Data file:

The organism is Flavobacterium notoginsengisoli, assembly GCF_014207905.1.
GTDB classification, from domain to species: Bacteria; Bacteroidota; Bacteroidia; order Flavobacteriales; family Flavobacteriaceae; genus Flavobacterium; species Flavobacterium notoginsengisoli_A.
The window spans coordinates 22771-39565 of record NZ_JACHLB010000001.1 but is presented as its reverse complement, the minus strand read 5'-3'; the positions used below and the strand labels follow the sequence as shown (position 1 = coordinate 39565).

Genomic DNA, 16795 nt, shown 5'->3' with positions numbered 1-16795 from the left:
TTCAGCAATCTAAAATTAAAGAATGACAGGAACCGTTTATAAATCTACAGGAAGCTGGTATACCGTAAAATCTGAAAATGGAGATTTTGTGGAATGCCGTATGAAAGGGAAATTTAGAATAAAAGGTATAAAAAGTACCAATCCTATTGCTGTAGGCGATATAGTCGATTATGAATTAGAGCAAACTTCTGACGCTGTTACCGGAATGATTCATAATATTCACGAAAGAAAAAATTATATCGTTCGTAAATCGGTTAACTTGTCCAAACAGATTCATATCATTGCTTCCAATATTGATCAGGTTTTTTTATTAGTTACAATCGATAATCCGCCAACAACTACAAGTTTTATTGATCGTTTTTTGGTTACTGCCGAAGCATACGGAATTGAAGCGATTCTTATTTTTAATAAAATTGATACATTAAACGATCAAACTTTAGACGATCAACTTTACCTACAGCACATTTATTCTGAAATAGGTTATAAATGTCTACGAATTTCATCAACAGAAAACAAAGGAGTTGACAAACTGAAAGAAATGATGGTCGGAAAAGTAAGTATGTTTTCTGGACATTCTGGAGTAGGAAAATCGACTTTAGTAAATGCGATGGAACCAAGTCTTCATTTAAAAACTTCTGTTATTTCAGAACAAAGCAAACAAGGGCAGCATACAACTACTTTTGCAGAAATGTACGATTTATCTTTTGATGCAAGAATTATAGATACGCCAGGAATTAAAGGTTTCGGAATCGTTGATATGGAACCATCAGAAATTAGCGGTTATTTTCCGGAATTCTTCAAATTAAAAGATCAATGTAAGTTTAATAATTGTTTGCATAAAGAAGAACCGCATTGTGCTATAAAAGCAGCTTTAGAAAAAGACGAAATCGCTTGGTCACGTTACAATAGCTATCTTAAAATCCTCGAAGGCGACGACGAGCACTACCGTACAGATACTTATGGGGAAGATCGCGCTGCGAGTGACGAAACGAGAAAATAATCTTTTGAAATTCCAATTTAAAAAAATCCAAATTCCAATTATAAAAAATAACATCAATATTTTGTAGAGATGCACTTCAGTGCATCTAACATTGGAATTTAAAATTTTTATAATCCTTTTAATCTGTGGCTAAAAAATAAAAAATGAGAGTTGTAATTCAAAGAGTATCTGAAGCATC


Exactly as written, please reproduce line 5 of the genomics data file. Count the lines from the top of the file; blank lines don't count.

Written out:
TTCAGCAATCTAAAATTAAAGAATGACAGGAACCGTTTATAAATCTACAGGAAGCTGGTATACCGTAAAATCTGAAAATGGAGATTTTGTGGAATGCCGTATGAAAGGGAAATTTAGAATAAAAGGTATAAAAAGTACCAATCCTATTGCTGTAGGCGATATAGTCGATTATGAATTAGAGCAAACTTCTGACGCTGTTACCGGAATGATTCATAATATTCACGAAAGAAAAAATTATATCGTTCGTAAATCGGTTAACTTGTCCAAACAGATTCATATCATTGCTTCCAATATTGATCAGGTTTTTTTATTAGTTACAATCGATAATCCGCCAACAACTACAAGTTTTATTGATCGTTTTTTGGTTACTGCCGAAGCATACGGAATTGAAGCGATTCTTATTTTTAATAAAATTGATACATTAAACGATCAAACTTTAGACGATCAACTTTACCTACAGCACATTTATTCTGAAATAGGTTATAAATGTCTACGAATTTCATCAACAGAAAACAAAGGAGTTGACAAACTGAAAGAAATGATGGTCGGAAAAGTAAGTATGTTTTCTGGACATTCTGGAGTAGGAAAATCGACTTTAGTAAATGCGATGGAACCAAGTCTTCATTTAAAAACTTCTGTTATTTCAGAACAAAGCAAACAAGGGCAGCATACAACTACTTTTGCAGAAATGTACGATTTATCTTTTGATGCAAGAATTATAGATACGCCAGGAATTAAAGGTTTCGGAATCGTTGATATGGAACCATCAGAAATTAGCGGTTATTTTCCGGAATTCTTCAAATTAAAAGATCAATGTAAGTTTAATAATTGTTTGCATAAAGAAGAACCGCATTGTGCTATAAAAGCAGCTTTAGAAAAAGACGAAATCGCTTGGTCACGTTACAATAGCTATCTTAAAATCCTCGAAGGCGACGACGAGCACTACCGTACAGATACTTATGGGGAAGATCGCGCTGCGAGTGACGAAACGAGAAAATAATCTTTTGAAATTCCAATTTAAAAAAATCCAAATTCCAATTATAAAAAATAACATCAATATTTTGTAGAGATGCACTTCAGTGCATCTAACATTGGAATTTAAAATTTTTATAATCCTTTTAATCTGTGGCTAAAAAATAAAAAATGAGAGTTGTAATTCAAAGAGTATCTGAAGCATC